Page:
It wasn't a fancy ceremony, by any means, held under a portable canopy with the threat of rain looming overhead. After several speakers, including a MNPS teacher whose name I didn't catch, said what shouldn't need saying — namely, that these kids are just that, and shouldn't be needlessly punished and disenfranchised because of their parents' actions — those in attendance collected food donations into boxes, gave brief statements of thanks, and loaded up the food to be taken to the East Nashville Cooperative Ministry.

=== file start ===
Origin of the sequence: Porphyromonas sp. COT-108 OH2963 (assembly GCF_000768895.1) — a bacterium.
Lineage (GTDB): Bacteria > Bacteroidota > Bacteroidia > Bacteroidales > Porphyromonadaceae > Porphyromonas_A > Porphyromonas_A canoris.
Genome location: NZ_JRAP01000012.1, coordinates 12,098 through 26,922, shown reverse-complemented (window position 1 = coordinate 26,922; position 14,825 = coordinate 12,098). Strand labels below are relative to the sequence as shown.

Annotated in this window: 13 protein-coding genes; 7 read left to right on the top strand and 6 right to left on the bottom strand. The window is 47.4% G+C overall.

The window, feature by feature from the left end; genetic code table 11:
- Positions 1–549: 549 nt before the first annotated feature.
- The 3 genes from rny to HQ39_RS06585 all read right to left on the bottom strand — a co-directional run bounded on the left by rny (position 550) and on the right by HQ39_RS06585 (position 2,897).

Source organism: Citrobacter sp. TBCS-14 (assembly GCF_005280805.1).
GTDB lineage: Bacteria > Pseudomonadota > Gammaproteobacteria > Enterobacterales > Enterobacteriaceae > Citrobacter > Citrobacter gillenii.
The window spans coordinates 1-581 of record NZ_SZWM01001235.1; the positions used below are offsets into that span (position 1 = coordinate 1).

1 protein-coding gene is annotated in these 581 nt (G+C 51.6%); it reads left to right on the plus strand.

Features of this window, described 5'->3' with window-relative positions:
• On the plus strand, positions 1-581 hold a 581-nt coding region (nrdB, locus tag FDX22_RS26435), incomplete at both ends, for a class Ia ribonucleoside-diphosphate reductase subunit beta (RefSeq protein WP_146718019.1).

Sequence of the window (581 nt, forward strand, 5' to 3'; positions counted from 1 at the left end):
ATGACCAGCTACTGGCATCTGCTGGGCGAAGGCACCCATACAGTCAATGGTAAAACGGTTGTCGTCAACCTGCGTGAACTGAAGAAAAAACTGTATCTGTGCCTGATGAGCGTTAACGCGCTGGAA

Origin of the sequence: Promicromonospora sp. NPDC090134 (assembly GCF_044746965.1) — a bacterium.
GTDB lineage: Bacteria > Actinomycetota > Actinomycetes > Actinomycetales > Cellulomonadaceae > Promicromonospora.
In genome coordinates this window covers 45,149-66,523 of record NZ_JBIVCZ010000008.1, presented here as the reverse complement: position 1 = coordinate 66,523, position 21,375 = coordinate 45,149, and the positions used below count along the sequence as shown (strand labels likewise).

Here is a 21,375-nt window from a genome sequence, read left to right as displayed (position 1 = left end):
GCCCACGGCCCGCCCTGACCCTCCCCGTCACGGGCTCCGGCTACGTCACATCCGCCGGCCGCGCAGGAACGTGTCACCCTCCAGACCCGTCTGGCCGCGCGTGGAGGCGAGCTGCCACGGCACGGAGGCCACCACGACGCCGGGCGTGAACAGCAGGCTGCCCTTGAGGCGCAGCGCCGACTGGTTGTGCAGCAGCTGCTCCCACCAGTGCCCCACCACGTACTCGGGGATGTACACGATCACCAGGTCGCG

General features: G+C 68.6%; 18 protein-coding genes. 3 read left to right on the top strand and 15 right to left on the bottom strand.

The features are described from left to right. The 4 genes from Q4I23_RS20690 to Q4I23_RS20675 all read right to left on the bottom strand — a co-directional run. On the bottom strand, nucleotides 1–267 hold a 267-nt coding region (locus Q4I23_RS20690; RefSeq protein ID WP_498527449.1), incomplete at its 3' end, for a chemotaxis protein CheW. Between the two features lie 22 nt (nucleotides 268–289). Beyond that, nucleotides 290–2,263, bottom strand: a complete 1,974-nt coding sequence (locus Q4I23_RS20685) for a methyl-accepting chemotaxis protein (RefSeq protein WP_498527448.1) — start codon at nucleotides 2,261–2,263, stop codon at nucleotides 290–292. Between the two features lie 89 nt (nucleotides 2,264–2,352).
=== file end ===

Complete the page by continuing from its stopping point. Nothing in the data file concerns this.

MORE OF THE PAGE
As Pith's Betsy Phillips put it earlier today, "The DREAM Act is not a cure-all, by any means, but it does clean up one part of the mess — it gives people who have only known this country as their country a means to make that official." And for this group of "dreamers," as they were referred to again and again, this was a chance to show their gratitude for their hometown, even as a young man drove by shouting "Happy Thanksgiving!" out his car window with a mocking, exaggerated glee.
Stephen Fotopolous, Kasar Abdulla and David Morales of the Tennessee Immigrant and Refugee Rights Coalition (TIRRC) were among those on hand to lend their support. As I was leaving, two young students walked across the damp grass toward a television news camera, eager to tell their stories.